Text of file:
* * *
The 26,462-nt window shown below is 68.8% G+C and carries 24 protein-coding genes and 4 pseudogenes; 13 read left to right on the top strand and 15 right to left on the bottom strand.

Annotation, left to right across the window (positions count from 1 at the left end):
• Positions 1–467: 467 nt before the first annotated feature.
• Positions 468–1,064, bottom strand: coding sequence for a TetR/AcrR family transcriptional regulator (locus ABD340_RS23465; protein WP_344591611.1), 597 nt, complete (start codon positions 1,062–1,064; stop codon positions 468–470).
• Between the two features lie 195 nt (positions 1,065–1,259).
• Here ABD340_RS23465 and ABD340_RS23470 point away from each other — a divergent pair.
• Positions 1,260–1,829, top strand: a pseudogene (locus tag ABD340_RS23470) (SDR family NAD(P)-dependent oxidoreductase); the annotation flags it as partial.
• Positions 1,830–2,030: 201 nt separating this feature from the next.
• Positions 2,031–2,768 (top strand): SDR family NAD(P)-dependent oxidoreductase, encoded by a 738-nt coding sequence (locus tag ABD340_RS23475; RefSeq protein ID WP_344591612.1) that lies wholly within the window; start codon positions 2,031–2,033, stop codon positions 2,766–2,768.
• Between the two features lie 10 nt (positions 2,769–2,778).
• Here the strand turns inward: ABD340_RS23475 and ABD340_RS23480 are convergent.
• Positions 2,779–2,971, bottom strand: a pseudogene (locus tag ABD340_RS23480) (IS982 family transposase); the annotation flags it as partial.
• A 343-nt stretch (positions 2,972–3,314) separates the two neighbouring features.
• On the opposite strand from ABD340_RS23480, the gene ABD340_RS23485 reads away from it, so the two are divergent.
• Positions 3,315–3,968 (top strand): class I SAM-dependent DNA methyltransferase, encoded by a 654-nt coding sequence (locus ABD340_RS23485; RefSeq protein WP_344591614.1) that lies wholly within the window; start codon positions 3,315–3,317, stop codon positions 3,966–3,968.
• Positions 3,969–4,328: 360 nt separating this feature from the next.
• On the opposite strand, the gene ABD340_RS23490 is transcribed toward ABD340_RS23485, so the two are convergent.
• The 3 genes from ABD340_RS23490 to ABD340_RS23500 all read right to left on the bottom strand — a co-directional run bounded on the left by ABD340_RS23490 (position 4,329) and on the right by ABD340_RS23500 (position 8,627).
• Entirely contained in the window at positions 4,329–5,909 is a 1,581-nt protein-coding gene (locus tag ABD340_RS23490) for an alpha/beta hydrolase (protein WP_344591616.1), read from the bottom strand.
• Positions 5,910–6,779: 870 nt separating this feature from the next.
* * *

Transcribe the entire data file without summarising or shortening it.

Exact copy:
The 26,462-nt window shown below is 68.8% G+C and carries 24 protein-coding genes and 4 pseudogenes; 13 read left to right on the top strand and 15 right to left on the bottom strand.

Annotation, left to right across the window (positions count from 1 at the left end):
• Positions 1–467: 467 nt before the first annotated feature.
• Positions 468–1,064, bottom strand: coding sequence for a TetR/AcrR family transcriptional regulator (locus ABD340_RS23465; protein WP_344591611.1), 597 nt, complete (start codon positions 1,062–1,064; stop codon positions 468–470).
• Between the two features lie 195 nt (positions 1,065–1,259).
• Here ABD340_RS23465 and ABD340_RS23470 point away from each other — a divergent pair.
• Positions 1,260–1,829, top strand: a pseudogene (locus tag ABD340_RS23470) (SDR family NAD(P)-dependent oxidoreductase); the annotation flags it as partial.
• Positions 1,830–2,030: 201 nt separating this feature from the next.
• Positions 2,031–2,768 (top strand): SDR family NAD(P)-dependent oxidoreductase, encoded by a 738-nt coding sequence (locus tag ABD340_RS23475; RefSeq protein ID WP_344591612.1) that lies wholly within the window; start codon positions 2,031–2,033, stop codon positions 2,766–2,768.
• Between the two features lie 10 nt (positions 2,769–2,778).
• Here the strand turns inward: ABD340_RS23475 and ABD340_RS23480 are convergent.
• Positions 2,779–2,971, bottom strand: a pseudogene (locus tag ABD340_RS23480) (IS982 family transposase); the annotation flags it as partial.
• A 343-nt stretch (positions 2,972–3,314) separates the two neighbouring features.
• On the opposite strand from ABD340_RS23480, the gene ABD340_RS23485 reads away from it, so the two are divergent.
• Positions 3,315–3,968 (top strand): class I SAM-dependent DNA methyltransferase, encoded by a 654-nt coding sequence (locus ABD340_RS23485; RefSeq protein WP_344591614.1) that lies wholly within the window; start codon positions 3,315–3,317, stop codon positions 3,966–3,968.
• Positions 3,969–4,328: 360 nt separating this feature from the next.
• On the opposite strand, the gene ABD340_RS23490 is transcribed toward ABD340_RS23485, so the two are convergent.
• The 3 genes from ABD340_RS23490 to ABD340_RS23500 all read right to left on the bottom strand — a co-directional run bounded on the left by ABD340_RS23490 (position 4,329) and on the right by ABD340_RS23500 (position 8,627).
• Entirely contained in the window at positions 4,329–5,909 is a 1,581-nt protein-coding gene (locus tag ABD340_RS23490) for an alpha/beta hydrolase (protein WP_344591616.1), read from the bottom strand.
• Positions 5,910–6,779: 870 nt separating this feature from the next.